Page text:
Americas Issuer: Pemex
By raising US$16bn in the euro, US dollar, and Mexican peso markets through some of its largest deals ever, and successfully completing a nail-biting consent solicitation on US$40bn-plus of bonds, Pemex made its mark in 2014 to become IFR’s Americas Issuer of the Year.
The Mexican state-owned oil company is no stranger to the capital markets. 2014 was a transformational year for Pemex, which saw historical energy reforms end its 75-year old monopoly and forced it to rethink how it will raise capital in the years to come.
“The new conditions Pemex will face as the result of the energy reform has forced us to pursue new financing schemes and structures,” said Rodolfo Campos, the company’s treasurer.
This presented opportunities and challenges. Energy reforms – which redefined the company as a state-productive enterprise as opposed to a decentralised public institution – even threatened to sabotage the company’s access to the market.
With the indentures on US$41.6bn of bonds allowing for an event of default if Pemex lost its monopoly status, management in June carried out one of the largest consent solicitations ever executed.
Success was far from guaranteed, however, and required convincing investors that the loss of Pemex’s monopoly status was in fact credit-positive.
“At the end of the day this was mission critical,” said Paul Spivak, head of investment-grade debt syndicate at Morgan Stanley, which acted as lead on the trade along with Deutsche Bank and Bank of America Merrill Lynch.
Banks were set the task to approach investors holding bonds denominated in US dollars, euros, sterling, Australian dollars and Swiss francs, and had to get majority consents from all 35 series.
“Some securities were broadly held and other just held by one or two guys,” said Carlos Mendoza, co-head of Latin America DCM at Deutsche Bank. “To make them come along wasn’t easy.”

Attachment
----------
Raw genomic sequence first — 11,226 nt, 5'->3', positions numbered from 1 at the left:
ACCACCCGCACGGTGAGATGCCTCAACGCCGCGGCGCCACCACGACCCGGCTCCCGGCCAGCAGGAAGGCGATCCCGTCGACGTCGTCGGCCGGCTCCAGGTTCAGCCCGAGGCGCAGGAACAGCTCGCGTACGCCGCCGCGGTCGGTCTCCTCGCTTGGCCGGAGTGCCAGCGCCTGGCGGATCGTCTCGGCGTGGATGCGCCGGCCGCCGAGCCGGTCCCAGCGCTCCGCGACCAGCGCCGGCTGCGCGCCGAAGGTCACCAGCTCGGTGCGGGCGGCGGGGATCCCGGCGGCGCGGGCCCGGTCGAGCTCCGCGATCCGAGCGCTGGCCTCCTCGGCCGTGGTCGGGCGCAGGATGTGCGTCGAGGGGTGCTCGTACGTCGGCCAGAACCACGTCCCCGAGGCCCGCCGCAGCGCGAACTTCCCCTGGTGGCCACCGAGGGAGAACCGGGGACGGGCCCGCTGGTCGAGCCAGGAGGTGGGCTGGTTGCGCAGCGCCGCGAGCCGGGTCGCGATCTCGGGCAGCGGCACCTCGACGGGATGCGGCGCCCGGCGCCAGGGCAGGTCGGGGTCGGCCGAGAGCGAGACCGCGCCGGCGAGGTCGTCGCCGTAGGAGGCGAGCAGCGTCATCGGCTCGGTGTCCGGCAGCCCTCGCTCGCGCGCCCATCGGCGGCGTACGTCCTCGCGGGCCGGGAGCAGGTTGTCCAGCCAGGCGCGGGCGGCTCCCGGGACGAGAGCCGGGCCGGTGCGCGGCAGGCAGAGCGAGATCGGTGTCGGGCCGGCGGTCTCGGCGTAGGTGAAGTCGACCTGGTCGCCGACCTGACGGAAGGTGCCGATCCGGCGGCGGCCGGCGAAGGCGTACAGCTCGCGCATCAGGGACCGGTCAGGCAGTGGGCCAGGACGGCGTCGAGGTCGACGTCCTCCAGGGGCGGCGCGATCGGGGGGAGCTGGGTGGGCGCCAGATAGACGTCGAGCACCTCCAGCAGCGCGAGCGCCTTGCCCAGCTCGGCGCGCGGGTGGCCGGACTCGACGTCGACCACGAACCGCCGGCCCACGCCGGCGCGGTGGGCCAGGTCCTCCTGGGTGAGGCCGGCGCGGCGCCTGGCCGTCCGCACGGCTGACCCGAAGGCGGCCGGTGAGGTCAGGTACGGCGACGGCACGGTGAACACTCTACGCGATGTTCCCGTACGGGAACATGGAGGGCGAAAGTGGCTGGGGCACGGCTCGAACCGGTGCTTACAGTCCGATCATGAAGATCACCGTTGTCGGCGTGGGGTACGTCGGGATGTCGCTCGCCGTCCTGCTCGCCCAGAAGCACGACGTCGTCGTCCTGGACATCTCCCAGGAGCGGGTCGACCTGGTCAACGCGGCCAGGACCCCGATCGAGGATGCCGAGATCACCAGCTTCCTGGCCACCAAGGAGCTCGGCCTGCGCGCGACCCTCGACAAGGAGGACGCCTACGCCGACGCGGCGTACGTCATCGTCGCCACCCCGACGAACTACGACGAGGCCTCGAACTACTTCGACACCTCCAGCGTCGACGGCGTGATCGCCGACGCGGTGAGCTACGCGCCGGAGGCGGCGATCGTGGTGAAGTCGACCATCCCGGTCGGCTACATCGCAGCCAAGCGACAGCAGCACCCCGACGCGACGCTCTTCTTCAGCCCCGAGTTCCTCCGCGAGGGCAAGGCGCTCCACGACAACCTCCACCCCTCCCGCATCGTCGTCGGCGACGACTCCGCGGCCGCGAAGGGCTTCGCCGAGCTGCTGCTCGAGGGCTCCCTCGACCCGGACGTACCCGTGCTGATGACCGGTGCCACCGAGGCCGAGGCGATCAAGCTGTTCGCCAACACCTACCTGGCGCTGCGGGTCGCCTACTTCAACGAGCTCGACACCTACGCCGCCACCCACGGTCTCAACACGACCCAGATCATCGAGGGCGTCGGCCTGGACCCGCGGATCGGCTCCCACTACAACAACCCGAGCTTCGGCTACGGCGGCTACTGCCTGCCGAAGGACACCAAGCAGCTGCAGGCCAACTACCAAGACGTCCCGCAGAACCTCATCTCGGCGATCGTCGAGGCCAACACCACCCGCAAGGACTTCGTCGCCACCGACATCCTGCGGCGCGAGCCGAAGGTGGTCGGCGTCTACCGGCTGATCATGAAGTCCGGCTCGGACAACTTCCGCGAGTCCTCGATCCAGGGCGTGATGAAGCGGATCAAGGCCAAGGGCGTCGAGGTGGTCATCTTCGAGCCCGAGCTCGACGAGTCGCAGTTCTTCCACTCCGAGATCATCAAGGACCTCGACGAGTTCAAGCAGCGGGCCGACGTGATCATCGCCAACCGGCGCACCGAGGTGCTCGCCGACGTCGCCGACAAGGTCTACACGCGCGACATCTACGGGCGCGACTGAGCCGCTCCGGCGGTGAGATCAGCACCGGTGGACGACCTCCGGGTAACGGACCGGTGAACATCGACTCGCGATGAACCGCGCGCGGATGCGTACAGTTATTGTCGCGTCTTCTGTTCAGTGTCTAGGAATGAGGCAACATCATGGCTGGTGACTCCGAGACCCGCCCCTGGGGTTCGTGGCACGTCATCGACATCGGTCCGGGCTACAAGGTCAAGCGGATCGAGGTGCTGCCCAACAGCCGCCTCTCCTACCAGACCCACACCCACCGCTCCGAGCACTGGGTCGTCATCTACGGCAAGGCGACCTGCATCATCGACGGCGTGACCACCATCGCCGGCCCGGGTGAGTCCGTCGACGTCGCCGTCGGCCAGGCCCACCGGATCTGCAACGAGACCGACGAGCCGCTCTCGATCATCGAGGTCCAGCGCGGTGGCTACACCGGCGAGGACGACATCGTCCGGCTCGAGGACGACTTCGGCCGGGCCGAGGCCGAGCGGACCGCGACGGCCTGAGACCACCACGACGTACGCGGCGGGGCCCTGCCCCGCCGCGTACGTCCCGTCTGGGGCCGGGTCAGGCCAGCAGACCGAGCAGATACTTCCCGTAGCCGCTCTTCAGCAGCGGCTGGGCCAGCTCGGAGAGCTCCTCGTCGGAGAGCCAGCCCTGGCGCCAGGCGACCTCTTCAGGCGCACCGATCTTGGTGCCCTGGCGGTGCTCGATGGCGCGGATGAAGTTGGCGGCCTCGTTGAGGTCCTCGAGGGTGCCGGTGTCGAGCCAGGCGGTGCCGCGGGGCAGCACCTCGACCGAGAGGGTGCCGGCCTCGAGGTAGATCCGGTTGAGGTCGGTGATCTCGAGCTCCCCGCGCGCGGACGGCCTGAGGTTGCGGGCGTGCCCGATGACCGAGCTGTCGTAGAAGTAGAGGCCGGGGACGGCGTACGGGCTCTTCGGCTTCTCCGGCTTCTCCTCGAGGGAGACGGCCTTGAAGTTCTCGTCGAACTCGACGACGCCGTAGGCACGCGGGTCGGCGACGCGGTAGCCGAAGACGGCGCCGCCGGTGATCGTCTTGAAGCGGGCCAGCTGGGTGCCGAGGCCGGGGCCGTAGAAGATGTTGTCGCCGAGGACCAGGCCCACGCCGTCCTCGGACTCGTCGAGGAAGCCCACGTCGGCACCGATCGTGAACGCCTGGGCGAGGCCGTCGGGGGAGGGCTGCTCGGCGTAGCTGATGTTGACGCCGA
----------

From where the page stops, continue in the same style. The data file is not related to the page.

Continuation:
All this came in a year when Pemex deepened its presence in core markets and restored its standing in others, as it sought to diversify funding sources but only in markets that allowed it to raise at least US$1bn a year.
In late November 2013, Pemex returned to the eurozone for the first time since 2009 with a €1.3bn seven-year bond issue priced at mid-swaps plus 175bp – piercing its US dollar curve in the process.
The show of force in a euro market where 390 investors participated in the upsized trade helped to take some pressure off Pemex’s dollar curve, and encouraged it to extend its euro curve in April with a €1bn 12-year that generated €6bn in demand.
While the borrower had yet to follow the sovereign into Single A territory – that came in June after the mega consent solicitation – it nonetheless drew 400 or so accounts keen to participate in Mexico’s reform story.
A Reg S-only format also ensured that the borrower was truly capturing European buyers without any spillover from the US investors that typically invest in the company.
Financing in local pesos also took on greater importance in 2014. This is a market where Pemex raised around US$5bn over the awards period both through bonds – one being the largest-ever corporate transaction in the domestic market – and a debut loan syndication that provided US$2bn-plus in 10-year money.
“[The domestic market is often] more efficient in terms of cost and in terms of diversification,” said Campos. “For rainy days we can access different sources of financing.”
In November 2013, the company set up a market-making programme much like the sovereign does with its own Treasury curve, in an effort to create more liquidity and predictability for investors that play a local curve increasingly populated by foreigners.
A policy of reopening benchmark peso bond issues to bolster liquidity and seek inclusion in a variety of global indices went hand-in-hand with that strategy.
“We raised the equivalent of US$4bn over that period in the local market, giving foreign investors access to our local market through global depositary notes,” said Campos.
Still, the US dollar market continued to play an important role for Pemex, which issued in January its largest-ever dollar bond offering – a US$4bn multi-tranche deal that took advantage of a strong bid for duration ahead of expected spikes in US Treasury yields.
The final order book of close to US$30bn was the biggest ever for Pemex.
“The large demand in our books as well as the rate levels have enabled us to price our issuances in 2014 at very competitive levels,” said Campos.